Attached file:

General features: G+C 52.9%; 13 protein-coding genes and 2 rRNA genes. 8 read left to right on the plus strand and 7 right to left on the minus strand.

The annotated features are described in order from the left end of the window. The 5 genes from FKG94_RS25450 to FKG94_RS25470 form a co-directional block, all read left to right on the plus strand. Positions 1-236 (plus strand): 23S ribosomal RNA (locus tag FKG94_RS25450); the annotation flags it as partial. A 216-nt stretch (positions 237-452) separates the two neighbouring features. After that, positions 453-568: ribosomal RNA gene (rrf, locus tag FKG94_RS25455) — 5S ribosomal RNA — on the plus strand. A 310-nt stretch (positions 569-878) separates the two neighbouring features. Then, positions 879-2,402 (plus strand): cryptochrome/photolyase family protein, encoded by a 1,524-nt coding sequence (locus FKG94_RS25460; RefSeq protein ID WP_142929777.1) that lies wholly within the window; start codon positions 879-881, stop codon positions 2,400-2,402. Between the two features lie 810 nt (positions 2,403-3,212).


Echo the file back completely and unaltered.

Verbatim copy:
General features: G+C 52.9%; 13 protein-coding genes and 2 rRNA genes. 8 read left to right on the plus strand and 7 right to left on the minus strand.

The annotated features are described in order from the left end of the window. The 5 genes from FKG94_RS25450 to FKG94_RS25470 form a co-directional block, all read left to right on the plus strand. Positions 1-236 (plus strand): 23S ribosomal RNA (locus tag FKG94_RS25450); the annotation flags it as partial. A 216-nt stretch (positions 237-452) separates the two neighbouring features. After that, positions 453-568: ribosomal RNA gene (rrf, locus tag FKG94_RS25455) — 5S ribosomal RNA — on the plus strand. A 310-nt stretch (positions 569-878) separates the two neighbouring features. Then, positions 879-2,402 (plus strand): cryptochrome/photolyase family protein, encoded by a 1,524-nt coding sequence (locus FKG94_RS25460; RefSeq protein ID WP_142929777.1) that lies wholly within the window; start codon positions 879-881, stop codon positions 2,400-2,402. Between the two features lie 810 nt (positions 2,403-3,212).